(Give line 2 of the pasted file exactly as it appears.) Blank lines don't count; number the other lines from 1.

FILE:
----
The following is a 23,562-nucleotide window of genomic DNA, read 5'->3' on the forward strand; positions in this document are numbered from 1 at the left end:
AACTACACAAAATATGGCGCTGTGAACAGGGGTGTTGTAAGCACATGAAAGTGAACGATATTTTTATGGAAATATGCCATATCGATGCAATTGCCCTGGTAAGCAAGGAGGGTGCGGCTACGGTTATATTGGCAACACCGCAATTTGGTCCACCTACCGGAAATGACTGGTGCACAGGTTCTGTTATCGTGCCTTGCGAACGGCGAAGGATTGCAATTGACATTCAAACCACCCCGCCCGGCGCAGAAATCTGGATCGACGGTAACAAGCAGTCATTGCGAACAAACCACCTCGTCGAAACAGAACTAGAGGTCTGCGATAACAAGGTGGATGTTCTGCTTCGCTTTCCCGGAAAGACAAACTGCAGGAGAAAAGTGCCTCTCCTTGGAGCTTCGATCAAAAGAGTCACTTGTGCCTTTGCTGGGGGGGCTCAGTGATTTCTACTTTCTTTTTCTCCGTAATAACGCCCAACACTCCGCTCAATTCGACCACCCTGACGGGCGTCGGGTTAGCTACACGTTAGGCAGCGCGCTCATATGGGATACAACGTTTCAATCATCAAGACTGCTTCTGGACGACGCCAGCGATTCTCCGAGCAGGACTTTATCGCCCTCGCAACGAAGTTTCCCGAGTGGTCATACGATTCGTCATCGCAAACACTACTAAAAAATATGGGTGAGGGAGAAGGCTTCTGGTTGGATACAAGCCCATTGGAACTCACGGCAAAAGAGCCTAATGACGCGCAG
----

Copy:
AACTACACAAAATATGGCGCTGTGAACAGGGGTGTTGTAAGCACATGAAAGTGAACGATATTTTTATGGAAATATGCCATATCGATGCAATTGCCCTGGTAAGCAAGGAGGGTGCGGCTACGGTTATATTGGCAACACCGCAATTTGGTCCACCTACCGGAAATGACTGGTGCACAGGTTCTGTTATCGTGCCTTGCGAACGGCGAAGGATTGCAATTGACATTCAAACCACCCCGCCCGGCGCAGAAATCTGGATCGACGGTAACAAGCAGTCATTGCGAACAAACCACCTCGTCGAAACAGAACTAGAGGTCTGCGATAACAAGGTGGATGTTCTGCTTCGCTTTCCCGGAAAGACAAACTGCAGGAGAAAAGTGCCTCTCCTTGGAGCTTCGATCAAAAGAGTCACTTGTGCCTTTGCTGGGGGGGCTCAGTGATTTCTACTTTCTTTTTCTCCGTAATAACGCCCAACACTCCGCTCAATTCGACCACCCTGACGGGCGTCGGGTTAGCTACACGTTAGGCAGCGCGCTCATATGGGATACAACGTTTCAATCATCAAGACTGCTTCTGGACGACGCCAGCGATTCTCCGAGCAGGACTTTATCGCCCTCGCAACGAAGTTTCCCGAGTGGTCATACGATTCGTCATCGCAAACACTACTAAAAAATATGGGTGAGGGAGAAGGCTTCTGGTTGGATACAAGCCCATTGGAACTCACGGCAAAAGAGCCTAATGACGCGCAG